Tybee Island, Georgia | Eastern North Carolina Now

The Keeper of the Mouth of the Savannah River is Tybee Island ...

    And it has been since 1736. In that year, British General James Oglethorpe understood the imperative need to mark the entrance of the river, so he ordered a lighthouse constructed at its mouth on Tybee Island. General Oglethorpe considered the defense of the river also a priority, and therefore, he had a small fort constructed to insure the control of the Savannah River for his British Citizens upriver.

    Tybee Island would later be wrested from British control in the American Revolution. In 1779, French Admiral D'Estaing used the Island as a staging area for the Siege of Savannah, which was unsuccessful. During the War of 1812, the Tybee Island Lighthouse was used as a signal tower to warn the American defenders of Savannah.

    Since that first lighthouse ordered constructed by General Oglethorpe, there have been three more constructive processes - two in the same location, using the same foundation. The fourth lighthouse, constructed after The War Between the States, still stands today.

    The Tybee Island Light Station was originally built from masonry and wood, but after the structural technological advances of, say, the last 270 years, the renovated upper portion of the light station is now constructed of masonry and steel frame. The U.S. Coast Guard has maintained the lighthouse since 1948, beginning when the last keeper, George Jackson died. In 1987, with renovations needed and the historical imperative to preserve that integrity, the Coast Guard enjoined a partnership agreement, by lease, with the City of Tybee Island and the Tybee Island Historical Society. The latter parties to their agreement maintain the structure and the continuing renovations to the entire light station, while the Coast Guard continues to maintain the light in its Aid to Navigation System in this sector along the Atlantic Shore. The preservation of history is served and the aids to navigation is continued - a model deal for all.

   Click to enlarge a much larger map of the Savannah, Tybee Island and Hilton Head Island area.     The U.S. Coast Guard's concern for good aids to navigation, as evidenced in their continued maintenance of the Tybee Island Light Station, is well founded. The Port of Savannah is one of the busiest in the South, and from Norfolk, Virginia to Jacksonville, Florida, there is no busier port. The port provides significant economic development in the Savannah region.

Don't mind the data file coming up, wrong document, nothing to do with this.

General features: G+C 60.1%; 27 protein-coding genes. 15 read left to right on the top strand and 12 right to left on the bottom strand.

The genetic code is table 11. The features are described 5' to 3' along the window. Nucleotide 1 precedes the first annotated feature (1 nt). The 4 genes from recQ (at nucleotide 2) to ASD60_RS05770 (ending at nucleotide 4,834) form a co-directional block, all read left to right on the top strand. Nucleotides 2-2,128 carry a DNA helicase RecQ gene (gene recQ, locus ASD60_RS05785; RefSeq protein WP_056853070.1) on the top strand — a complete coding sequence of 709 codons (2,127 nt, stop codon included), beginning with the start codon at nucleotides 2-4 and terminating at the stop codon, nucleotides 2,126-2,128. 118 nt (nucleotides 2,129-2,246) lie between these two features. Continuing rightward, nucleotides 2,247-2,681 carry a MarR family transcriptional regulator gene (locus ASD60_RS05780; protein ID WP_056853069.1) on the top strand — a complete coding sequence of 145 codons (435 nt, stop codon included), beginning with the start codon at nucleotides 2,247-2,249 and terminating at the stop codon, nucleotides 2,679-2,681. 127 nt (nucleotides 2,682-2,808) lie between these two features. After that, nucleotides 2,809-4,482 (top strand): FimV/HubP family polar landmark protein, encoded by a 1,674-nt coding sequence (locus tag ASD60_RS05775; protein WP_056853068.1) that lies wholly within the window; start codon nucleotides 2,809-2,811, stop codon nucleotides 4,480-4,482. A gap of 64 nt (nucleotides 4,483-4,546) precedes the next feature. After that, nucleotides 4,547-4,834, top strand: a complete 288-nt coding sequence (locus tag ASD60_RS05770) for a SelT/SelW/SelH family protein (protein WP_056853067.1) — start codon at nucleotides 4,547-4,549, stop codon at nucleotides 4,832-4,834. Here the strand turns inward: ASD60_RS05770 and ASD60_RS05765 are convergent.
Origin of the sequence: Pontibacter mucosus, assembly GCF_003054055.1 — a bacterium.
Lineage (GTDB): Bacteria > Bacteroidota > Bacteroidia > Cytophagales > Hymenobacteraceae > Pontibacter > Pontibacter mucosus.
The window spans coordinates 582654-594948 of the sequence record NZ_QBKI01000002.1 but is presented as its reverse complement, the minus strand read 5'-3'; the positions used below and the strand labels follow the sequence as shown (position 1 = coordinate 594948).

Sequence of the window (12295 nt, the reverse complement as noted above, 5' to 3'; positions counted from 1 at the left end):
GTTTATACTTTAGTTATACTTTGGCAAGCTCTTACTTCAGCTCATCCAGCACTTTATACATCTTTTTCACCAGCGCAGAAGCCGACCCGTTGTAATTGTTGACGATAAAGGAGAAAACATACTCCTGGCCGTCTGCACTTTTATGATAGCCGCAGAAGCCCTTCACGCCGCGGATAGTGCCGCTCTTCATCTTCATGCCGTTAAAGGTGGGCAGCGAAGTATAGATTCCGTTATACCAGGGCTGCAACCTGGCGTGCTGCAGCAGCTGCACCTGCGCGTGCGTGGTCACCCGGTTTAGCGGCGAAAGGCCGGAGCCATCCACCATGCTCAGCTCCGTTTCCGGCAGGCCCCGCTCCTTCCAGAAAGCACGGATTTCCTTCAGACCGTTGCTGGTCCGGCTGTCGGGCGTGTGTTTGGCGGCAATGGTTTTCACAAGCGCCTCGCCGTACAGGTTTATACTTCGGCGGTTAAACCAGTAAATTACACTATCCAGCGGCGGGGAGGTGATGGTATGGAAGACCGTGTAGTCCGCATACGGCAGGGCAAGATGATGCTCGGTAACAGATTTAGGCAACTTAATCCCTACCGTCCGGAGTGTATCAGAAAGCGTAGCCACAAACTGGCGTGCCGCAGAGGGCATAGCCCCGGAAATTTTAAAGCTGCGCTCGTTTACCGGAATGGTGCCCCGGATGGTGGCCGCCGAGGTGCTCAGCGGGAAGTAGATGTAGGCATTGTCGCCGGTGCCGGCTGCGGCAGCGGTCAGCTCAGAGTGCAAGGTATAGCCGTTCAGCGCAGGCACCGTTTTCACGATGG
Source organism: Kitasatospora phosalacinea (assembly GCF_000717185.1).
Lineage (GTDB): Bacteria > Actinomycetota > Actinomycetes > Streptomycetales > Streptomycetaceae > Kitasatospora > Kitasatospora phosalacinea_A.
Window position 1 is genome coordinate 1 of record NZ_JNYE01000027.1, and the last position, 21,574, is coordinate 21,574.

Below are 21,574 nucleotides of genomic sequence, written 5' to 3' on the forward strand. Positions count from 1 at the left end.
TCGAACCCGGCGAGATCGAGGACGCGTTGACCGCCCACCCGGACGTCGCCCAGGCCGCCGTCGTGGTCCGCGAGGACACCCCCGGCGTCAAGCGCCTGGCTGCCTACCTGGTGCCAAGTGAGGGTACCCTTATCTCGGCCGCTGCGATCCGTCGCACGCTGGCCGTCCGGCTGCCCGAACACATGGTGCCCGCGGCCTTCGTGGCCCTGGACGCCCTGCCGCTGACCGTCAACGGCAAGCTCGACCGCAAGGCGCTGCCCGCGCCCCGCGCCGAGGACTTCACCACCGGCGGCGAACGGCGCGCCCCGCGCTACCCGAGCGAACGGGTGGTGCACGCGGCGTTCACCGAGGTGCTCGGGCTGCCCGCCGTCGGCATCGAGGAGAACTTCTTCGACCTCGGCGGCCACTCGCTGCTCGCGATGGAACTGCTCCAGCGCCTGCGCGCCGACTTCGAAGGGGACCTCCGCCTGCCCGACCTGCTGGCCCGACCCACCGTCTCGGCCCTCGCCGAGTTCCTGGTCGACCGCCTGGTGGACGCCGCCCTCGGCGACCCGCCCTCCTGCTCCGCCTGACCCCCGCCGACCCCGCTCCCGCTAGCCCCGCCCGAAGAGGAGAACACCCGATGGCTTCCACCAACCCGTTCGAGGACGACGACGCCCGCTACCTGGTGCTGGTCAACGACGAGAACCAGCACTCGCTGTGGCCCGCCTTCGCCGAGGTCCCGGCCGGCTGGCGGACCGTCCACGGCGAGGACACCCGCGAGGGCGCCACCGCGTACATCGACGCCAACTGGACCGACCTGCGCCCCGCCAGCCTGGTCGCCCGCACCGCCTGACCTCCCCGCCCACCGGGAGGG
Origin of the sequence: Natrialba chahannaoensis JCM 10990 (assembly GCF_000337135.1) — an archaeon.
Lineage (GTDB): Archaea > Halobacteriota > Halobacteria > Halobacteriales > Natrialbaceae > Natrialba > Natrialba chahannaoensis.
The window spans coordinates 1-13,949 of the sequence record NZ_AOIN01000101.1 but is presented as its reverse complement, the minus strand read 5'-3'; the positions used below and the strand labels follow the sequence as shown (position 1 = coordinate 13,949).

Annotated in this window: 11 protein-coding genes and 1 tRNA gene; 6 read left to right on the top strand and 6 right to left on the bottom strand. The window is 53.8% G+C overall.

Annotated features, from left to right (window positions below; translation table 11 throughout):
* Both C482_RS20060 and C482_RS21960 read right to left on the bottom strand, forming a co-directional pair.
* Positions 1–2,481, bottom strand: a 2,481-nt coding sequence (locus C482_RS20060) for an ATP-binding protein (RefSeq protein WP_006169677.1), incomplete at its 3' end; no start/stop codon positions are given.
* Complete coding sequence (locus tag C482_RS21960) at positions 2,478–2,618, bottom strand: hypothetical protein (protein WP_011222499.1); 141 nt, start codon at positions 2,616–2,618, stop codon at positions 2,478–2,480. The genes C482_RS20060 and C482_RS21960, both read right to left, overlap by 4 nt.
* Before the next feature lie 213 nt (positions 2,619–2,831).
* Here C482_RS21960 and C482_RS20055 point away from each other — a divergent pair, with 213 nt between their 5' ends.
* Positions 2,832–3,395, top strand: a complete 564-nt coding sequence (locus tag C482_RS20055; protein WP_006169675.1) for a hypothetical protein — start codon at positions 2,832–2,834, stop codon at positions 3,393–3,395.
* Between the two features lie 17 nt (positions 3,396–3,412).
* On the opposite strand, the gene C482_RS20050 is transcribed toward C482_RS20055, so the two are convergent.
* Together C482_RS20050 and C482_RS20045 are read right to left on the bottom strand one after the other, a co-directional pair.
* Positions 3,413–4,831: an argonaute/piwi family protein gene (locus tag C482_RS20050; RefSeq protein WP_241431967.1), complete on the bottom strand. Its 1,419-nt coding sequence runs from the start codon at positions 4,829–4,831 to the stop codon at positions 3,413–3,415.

Just a couple, or three nautical miles from the mouth of the Savannah and the shore of Tybee Island is Fort Pulaski National Monument on Cockspur Island. Construction was begun in earnest in early 1830 on the great Fort, which has a perfect vantage on all ship traffic entering the mouth of the Savannah River. Fort Paulaski was named for the brave Polish Calvary Officer, who was held great esteem by General George Washington, and aided in the attack on the British held City of Savannah on October 9, 1979. In that valiant, but unsuccessful strike against British forces, Brigadier General Casimir Pulaski was mortally wounded and was buried at sea near the mouth of the Savannah River.

    Lieutenant Robert E. Lee's first station was the construction of Fort Pulaski. An outstanding civil engineering student at West Point, the young engineer was well qualified to design and coordinate the construction of this large and well fortified fort that would, in time, aim its guns at the mouth of the Savannah River. The young lieutenant would eventually return to Fort Pulaski, after spending more than a year on Cockspur Island, as General Robert E. Lee in command of The Army of Northern Virginia, to take possession of the fort for the South.

    The fort would stay in the hands of the South until surrendered by Colonel Olmstead to the Federal troops on April 11, 1862 after a few days of bombardment from the big and plentiful Union mortars and rifled canon entrenched on Tybee Island less than a mile southeast of its mote abutted, masonry walls.

    After witnessing the physical history of Tybee Island, one would be remise in not visiting the relatively calm waters of the Atlantic shore of this famed island. I leave you with a few pictures of this natural splendor, and until we have the opportunity to discuss other locales on your or my travel horizons, I bid that you enjoy safe and happy travels.
Northern end of Tybee Island: above. Southern end of Tybee Island: below.    photos by Stan Deatherage

    This article provided courtesy of our sister site: Better Travelers Now
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